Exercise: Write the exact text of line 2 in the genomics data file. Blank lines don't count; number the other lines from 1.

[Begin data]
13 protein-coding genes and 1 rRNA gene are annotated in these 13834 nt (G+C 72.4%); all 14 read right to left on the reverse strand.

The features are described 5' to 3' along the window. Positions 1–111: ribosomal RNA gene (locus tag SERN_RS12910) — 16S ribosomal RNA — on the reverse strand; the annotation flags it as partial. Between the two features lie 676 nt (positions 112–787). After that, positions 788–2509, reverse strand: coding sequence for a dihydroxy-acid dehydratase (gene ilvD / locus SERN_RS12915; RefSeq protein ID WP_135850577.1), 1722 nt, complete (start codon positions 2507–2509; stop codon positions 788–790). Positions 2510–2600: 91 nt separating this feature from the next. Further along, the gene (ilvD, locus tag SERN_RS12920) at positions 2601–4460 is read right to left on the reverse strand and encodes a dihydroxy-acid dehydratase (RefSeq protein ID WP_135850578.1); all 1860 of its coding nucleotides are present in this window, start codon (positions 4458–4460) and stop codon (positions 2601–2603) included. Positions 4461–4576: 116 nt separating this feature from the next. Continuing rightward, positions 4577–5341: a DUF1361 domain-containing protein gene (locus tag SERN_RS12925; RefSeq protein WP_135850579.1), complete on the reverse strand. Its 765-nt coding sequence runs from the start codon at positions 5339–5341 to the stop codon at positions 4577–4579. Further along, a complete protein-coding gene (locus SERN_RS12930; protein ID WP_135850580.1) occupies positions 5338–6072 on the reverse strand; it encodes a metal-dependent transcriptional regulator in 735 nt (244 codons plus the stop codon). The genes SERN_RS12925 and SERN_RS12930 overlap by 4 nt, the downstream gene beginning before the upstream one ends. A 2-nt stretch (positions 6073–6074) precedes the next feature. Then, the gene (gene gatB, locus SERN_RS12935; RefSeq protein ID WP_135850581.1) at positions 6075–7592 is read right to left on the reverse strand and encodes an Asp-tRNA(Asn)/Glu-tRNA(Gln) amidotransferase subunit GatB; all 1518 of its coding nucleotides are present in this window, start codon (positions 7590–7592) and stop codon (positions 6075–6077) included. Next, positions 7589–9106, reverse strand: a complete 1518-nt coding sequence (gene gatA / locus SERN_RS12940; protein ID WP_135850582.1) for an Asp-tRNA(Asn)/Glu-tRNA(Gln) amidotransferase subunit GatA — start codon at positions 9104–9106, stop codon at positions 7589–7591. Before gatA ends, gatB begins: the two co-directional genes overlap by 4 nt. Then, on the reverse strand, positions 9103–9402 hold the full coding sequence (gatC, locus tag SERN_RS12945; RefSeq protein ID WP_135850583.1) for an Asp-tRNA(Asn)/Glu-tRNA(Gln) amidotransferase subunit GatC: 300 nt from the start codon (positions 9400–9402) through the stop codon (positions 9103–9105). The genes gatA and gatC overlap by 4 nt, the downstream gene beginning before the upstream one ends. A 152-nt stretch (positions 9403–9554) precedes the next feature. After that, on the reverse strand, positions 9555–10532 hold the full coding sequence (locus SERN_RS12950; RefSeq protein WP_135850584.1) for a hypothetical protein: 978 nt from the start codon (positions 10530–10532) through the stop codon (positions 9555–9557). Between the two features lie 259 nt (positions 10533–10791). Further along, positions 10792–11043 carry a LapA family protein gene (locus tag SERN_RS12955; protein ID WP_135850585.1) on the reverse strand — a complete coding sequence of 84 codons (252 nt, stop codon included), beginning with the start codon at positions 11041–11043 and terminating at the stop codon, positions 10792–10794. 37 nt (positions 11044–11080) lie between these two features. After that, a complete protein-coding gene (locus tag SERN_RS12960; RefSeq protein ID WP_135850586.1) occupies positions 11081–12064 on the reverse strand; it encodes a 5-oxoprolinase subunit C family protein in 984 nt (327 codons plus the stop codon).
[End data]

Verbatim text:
The features are described 5' to 3' along the window. Positions 1–111: ribosomal RNA gene (locus tag SERN_RS12910) — 16S ribosomal RNA — on the reverse strand; the annotation flags it as partial. Between the two features lie 676 nt (positions 112–787). After that, positions 788–2509, reverse strand: coding sequence for a dihydroxy-acid dehydratase (gene ilvD / locus SERN_RS12915; RefSeq protein ID WP_135850577.1), 1722 nt, complete (start codon positions 2507–2509; stop codon positions 788–790). Positions 2510–2600: 91 nt separating this feature from the next. Further along, the gene (ilvD, locus tag SERN_RS12920) at positions 2601–4460 is read right to left on the reverse strand and encodes a dihydroxy-acid dehydratase (RefSeq protein ID WP_135850578.1); all 1860 of its coding nucleotides are present in this window, start codon (positions 4458–4460) and stop codon (positions 2601–2603) included. Positions 4461–4576: 116 nt separating this feature from the next. Continuing rightward, positions 4577–5341: a DUF1361 domain-containing protein gene (locus tag SERN_RS12925; RefSeq protein WP_135850579.1), complete on the reverse strand. Its 765-nt coding sequence runs from the start codon at positions 5339–5341 to the stop codon at positions 4577–4579. Further along, a complete protein-coding gene (locus SERN_RS12930; protein ID WP_135850580.1) occupies positions 5338–6072 on the reverse strand; it encodes a metal-dependent transcriptional regulator in 735 nt (244 codons plus the stop codon). The genes SERN_RS12925 and SERN_RS12930 overlap by 4 nt, the downstream gene beginning before the upstream one ends. A 2-nt stretch (positions 6073–6074) precedes the next feature. Then, the gene (gene gatB, locus SERN_RS12935; RefSeq protein ID WP_135850581.1) at positions 6075–7592 is read right to left on the reverse strand and encodes an Asp-tRNA(Asn)/Glu-tRNA(Gln) amidotransferase subunit GatB; all 1518 of its coding nucleotides are present in this window, start codon (positions 7590–7592) and stop codon (positions 6075–6077) included. Next, positions 7589–9106, reverse strand: a complete 1518-nt coding sequence (gene gatA / locus SERN_RS12940; protein ID WP_135850582.1) for an Asp-tRNA(Asn)/Glu-tRNA(Gln) amidotransferase subunit GatA — start codon at positions 9104–9106, stop codon at positions 7589–7591. Before gatA ends, gatB begins: the two co-directional genes overlap by 4 nt. Then, on the reverse strand, positions 9103–9402 hold the full coding sequence (gatC, locus tag SERN_RS12945; RefSeq protein ID WP_135850583.1) for an Asp-tRNA(Asn)/Glu-tRNA(Gln) amidotransferase subunit GatC: 300 nt from the start codon (positions 9400–9402) through the stop codon (positions 9103–9105). The genes gatA and gatC overlap by 4 nt, the downstream gene beginning before the upstream one ends. A 152-nt stretch (positions 9403–9554) precedes the next feature. After that, on the reverse strand, positions 9555–10532 hold the full coding sequence (locus SERN_RS12950; RefSeq protein WP_135850584.1) for a hypothetical protein: 978 nt from the start codon (positions 10530–10532) through the stop codon (positions 9555–9557). Between the two features lie 259 nt (positions 10533–10791). Further along, positions 10792–11043 carry a LapA family protein gene (locus tag SERN_RS12955; protein ID WP_135850585.1) on the reverse strand — a complete coding sequence of 84 codons (252 nt, stop codon included), beginning with the start codon at positions 11041–11043 and terminating at the stop codon, positions 10792–10794. 37 nt (positions 11044–11080) lie between these two features. After that, a complete protein-coding gene (locus tag SERN_RS12960; RefSeq protein ID WP_135850586.1) occupies positions 11081–12064 on the reverse strand; it encodes a 5-oxoprolinase subunit C family protein in 984 nt (327 codons plus the stop codon).